A stimulating piece in the New Statesman on William S Burroughs' Naked Lunch to mark the novel's 50th birthday. By Duncan Fallowell, natch. Click here. He writes: "At a time when gay people are very visible but homosexuality has been ring-fenced, Burroughs’s erotic explosions still wrong-foot many of his so-called fans."
My favourite bit of the book, which I now feel I once read before it was written, is the talking arsehole. And a question is asked in its dizzying text if I recall correctly: Can you laugh and come at the same time? Answer: Most definitely. Madame should know.
It tickles me that Burroughs believed in an afterlife - always underplayed by fashionable literary atheists - and was a proponent of anti-authority Chaos (or Xaos) Magic. This interview in 1987, when he was 75, is worth reading, click here. A sample:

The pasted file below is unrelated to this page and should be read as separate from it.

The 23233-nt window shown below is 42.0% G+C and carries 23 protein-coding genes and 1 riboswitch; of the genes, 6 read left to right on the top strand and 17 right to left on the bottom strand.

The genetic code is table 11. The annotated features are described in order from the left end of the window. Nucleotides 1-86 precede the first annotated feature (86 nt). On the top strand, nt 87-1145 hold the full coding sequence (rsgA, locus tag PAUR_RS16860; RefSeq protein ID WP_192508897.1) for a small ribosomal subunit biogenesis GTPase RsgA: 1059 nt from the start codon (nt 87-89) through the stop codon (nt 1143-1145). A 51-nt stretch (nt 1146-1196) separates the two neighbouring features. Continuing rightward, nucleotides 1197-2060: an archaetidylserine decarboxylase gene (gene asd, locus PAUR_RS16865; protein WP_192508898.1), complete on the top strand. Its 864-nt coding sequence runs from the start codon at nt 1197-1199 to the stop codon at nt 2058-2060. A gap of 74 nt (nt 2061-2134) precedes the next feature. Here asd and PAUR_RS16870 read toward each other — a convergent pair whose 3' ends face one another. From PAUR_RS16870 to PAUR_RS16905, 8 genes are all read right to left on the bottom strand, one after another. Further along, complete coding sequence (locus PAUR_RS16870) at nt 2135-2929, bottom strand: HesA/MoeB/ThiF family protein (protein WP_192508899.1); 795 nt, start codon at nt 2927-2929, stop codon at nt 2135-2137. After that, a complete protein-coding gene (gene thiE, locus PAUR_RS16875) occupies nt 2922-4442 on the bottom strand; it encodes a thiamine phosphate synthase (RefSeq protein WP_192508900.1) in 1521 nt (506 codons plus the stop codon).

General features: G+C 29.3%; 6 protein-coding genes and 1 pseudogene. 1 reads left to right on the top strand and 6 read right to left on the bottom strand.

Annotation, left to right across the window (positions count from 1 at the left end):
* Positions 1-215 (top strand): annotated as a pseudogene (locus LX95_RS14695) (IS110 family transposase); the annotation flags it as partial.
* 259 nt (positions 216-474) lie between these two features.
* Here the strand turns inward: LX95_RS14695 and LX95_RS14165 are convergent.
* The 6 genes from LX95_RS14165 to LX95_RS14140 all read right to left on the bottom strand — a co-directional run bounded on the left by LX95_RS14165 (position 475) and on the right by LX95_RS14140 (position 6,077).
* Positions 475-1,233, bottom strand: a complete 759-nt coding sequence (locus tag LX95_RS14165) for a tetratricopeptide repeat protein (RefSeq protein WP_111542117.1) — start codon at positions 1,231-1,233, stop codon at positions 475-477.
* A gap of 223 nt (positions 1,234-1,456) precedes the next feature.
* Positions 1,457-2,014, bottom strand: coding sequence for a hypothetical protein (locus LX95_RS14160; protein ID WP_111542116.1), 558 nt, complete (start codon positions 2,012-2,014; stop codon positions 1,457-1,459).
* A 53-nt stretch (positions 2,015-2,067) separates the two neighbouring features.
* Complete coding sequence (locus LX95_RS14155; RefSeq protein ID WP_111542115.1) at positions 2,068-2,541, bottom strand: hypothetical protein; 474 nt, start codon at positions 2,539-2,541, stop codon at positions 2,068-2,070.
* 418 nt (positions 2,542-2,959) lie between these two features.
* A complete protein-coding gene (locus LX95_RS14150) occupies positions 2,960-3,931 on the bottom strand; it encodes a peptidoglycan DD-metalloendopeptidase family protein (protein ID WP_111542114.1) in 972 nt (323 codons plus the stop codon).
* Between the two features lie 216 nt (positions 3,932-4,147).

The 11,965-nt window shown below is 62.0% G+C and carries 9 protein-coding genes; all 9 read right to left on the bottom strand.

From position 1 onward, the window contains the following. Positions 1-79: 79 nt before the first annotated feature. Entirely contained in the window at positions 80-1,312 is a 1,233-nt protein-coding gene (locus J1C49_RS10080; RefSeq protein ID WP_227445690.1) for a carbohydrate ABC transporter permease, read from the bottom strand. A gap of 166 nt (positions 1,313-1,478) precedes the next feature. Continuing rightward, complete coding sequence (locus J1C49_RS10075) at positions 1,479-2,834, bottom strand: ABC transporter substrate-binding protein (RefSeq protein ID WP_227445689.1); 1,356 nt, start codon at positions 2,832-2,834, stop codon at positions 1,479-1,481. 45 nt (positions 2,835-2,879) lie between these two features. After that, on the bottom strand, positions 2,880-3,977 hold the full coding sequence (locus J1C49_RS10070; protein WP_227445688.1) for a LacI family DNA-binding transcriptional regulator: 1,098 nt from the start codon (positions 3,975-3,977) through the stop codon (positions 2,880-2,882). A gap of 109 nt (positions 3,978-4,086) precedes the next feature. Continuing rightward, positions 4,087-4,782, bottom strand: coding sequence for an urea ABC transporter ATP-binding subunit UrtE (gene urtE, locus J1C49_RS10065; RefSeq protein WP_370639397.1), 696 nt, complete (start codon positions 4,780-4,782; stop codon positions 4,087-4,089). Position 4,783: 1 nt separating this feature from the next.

Q: If you believe there’s an afterlife, wouldn’t it make this life less important?
Not necessarily, it would make it more important, much more important. Because what you do now will determine what form your afterlife will take. What one does right now is the way one does everything. And if you’re not taking, as it were, advantages of educational opportunities here, you’re going to be in a much worse position.
Do you find meaning in this life?
Everything means something. You walk down the street and you see something, that’s because you were there at that particular time and that has a meaning for you. A found meaning. I think anyone who doesn’t believe in ESP just hasn’t opened his eyes. Good god, ‘cause it happens all the time. It’s not an unusual occurrence that happens to a few people, it happens all the time. Anybody good at anything uses it.
Kathy Acker's interview with Burroughs on his montages and writings